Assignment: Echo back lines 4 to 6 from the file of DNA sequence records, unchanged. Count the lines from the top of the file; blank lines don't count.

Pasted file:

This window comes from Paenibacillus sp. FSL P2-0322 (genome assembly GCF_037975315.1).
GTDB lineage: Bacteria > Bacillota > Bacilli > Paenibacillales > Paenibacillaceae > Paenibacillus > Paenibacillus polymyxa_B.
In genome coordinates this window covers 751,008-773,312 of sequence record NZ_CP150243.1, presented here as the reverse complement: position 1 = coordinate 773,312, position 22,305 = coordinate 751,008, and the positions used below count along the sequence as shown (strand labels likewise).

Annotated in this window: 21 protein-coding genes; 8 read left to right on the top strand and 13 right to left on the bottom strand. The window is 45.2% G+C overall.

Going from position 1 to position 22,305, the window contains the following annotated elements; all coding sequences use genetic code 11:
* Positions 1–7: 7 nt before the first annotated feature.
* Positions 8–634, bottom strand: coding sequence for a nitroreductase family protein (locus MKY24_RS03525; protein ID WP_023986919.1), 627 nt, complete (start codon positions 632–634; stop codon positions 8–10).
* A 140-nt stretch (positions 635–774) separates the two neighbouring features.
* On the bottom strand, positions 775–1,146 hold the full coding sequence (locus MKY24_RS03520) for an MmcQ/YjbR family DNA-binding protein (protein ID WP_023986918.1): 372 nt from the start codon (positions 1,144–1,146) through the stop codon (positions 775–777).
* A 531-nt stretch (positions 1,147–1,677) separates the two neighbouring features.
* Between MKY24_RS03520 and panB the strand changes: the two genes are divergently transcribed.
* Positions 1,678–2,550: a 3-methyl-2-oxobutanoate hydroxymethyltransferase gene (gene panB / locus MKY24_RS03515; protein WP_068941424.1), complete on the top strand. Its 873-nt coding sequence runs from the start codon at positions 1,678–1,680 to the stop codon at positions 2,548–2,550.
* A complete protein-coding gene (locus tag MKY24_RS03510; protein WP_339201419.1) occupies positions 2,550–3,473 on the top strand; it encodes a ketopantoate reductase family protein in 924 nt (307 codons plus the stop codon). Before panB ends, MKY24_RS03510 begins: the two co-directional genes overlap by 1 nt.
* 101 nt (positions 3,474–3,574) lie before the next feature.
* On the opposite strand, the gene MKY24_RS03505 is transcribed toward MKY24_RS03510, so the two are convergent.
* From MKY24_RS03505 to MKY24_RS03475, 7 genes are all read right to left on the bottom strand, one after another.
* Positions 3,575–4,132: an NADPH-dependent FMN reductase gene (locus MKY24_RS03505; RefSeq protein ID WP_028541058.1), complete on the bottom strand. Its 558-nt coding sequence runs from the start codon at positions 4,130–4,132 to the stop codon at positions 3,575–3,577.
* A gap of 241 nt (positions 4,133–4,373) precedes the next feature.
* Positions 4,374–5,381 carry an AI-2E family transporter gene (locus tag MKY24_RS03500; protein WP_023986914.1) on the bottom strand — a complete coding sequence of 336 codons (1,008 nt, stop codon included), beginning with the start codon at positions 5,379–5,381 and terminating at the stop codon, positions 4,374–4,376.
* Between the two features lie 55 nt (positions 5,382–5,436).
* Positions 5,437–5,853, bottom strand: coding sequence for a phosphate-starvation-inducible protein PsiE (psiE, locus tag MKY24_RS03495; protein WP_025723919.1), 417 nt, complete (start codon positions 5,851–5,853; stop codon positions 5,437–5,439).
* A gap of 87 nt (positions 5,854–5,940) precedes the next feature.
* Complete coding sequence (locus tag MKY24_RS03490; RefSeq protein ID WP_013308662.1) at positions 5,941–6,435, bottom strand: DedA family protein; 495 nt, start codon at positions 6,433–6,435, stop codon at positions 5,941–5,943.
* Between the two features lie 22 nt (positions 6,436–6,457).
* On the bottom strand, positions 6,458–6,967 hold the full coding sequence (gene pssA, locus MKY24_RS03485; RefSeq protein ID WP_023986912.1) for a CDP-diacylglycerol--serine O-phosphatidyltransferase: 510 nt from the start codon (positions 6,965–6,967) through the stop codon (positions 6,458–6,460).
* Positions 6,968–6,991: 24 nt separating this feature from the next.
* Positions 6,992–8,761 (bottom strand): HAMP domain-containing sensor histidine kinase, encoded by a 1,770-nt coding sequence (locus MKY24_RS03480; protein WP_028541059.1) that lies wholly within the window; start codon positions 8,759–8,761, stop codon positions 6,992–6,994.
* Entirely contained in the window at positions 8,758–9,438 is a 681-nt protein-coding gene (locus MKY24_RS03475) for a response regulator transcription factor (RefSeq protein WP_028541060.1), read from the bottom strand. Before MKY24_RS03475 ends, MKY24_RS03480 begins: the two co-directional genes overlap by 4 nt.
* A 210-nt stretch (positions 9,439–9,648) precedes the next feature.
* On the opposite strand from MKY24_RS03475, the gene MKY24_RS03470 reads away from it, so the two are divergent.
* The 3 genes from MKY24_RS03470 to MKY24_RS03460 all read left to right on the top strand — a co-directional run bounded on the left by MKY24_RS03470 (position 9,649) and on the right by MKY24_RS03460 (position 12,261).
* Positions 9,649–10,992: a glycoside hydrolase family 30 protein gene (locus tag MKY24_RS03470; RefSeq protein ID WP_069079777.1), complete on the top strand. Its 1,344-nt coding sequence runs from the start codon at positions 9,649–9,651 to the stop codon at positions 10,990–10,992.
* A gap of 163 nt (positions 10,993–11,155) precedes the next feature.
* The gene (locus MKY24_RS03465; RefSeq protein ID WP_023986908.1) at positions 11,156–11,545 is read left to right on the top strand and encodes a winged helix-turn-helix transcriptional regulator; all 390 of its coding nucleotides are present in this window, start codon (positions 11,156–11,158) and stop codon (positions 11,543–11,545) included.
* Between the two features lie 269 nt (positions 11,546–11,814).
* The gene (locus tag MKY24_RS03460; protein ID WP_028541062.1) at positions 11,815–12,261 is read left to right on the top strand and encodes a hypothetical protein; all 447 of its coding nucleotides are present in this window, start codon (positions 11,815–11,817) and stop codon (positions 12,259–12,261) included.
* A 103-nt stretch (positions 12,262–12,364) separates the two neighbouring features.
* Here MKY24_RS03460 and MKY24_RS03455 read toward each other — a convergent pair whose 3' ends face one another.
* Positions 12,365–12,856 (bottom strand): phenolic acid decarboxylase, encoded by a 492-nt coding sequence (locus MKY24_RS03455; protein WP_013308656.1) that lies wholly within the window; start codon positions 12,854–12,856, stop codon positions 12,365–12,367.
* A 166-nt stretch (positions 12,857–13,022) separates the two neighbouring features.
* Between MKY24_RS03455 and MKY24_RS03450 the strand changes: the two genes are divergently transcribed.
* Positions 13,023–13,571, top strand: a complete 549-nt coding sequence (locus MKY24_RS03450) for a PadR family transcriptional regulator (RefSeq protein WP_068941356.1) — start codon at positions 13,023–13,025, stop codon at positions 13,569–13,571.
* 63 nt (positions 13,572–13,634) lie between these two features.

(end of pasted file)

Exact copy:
Annotated in this window: 21 protein-coding genes; 8 read left to right on the top strand and 13 right to left on the bottom strand. The window is 45.2% G+C overall.

Going from position 1 to position 22,305, the window contains the following annotated elements; all coding sequences use genetic code 11:
* Positions 1–7: 7 nt before the first annotated feature.